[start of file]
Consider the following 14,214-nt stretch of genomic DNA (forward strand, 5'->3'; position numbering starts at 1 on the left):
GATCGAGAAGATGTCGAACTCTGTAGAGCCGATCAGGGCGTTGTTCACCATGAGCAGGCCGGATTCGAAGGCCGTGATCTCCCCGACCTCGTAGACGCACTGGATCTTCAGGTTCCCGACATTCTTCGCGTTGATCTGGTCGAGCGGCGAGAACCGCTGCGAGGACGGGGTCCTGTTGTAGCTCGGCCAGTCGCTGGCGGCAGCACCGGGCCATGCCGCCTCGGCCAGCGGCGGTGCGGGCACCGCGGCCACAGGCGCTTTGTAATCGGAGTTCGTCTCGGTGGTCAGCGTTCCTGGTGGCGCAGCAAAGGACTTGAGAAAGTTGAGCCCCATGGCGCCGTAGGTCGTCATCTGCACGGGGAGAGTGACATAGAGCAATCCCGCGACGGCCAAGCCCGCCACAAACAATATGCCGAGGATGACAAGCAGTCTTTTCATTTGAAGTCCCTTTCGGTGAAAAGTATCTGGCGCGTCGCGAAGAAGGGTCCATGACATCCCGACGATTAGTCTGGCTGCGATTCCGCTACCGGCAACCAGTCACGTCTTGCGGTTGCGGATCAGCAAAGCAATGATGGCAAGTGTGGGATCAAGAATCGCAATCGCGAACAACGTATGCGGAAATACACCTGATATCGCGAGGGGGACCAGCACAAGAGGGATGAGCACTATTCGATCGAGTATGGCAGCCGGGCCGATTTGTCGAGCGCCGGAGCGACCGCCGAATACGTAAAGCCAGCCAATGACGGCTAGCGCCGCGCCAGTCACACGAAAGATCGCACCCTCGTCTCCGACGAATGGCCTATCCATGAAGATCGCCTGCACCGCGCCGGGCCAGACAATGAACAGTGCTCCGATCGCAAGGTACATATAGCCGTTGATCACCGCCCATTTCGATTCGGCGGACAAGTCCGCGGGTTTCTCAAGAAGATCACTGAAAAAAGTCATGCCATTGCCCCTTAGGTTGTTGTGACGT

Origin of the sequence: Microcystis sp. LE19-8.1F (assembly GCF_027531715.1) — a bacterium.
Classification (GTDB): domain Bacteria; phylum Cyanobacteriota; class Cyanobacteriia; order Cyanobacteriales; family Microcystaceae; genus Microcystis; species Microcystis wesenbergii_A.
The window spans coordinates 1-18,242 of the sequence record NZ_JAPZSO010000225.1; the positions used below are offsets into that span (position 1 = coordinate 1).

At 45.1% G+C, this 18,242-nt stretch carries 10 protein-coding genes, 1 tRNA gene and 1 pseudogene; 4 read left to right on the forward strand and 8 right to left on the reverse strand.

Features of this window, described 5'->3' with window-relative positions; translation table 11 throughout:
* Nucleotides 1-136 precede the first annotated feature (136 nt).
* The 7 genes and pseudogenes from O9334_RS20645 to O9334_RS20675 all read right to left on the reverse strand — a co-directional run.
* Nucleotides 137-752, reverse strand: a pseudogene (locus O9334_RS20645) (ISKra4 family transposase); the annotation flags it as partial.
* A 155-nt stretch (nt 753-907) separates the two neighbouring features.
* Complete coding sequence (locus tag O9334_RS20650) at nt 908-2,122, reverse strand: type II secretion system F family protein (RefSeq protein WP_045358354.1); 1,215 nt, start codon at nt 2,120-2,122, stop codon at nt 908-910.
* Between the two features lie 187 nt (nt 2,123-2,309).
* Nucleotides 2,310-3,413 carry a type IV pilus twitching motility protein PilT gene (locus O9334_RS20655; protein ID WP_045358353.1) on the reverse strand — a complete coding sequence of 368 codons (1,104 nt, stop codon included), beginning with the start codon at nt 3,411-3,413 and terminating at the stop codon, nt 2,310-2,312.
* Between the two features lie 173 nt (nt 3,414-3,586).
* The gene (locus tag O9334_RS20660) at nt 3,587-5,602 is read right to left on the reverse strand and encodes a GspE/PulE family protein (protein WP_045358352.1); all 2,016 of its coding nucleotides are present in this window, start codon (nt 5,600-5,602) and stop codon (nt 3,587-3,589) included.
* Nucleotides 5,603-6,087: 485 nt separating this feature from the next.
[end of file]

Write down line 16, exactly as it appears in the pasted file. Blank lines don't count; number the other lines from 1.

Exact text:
* The gene (locus tag O9334_RS20660) at nt 3,587-5,602 is read right to left on the reverse strand and encodes a GspE/PulE family protein (protein WP_045358352.1); all 2,016 of its coding nucleotides are present in this window, start codon (nt 5,600-5,602) and stop codon (nt 3,587-3,589) included.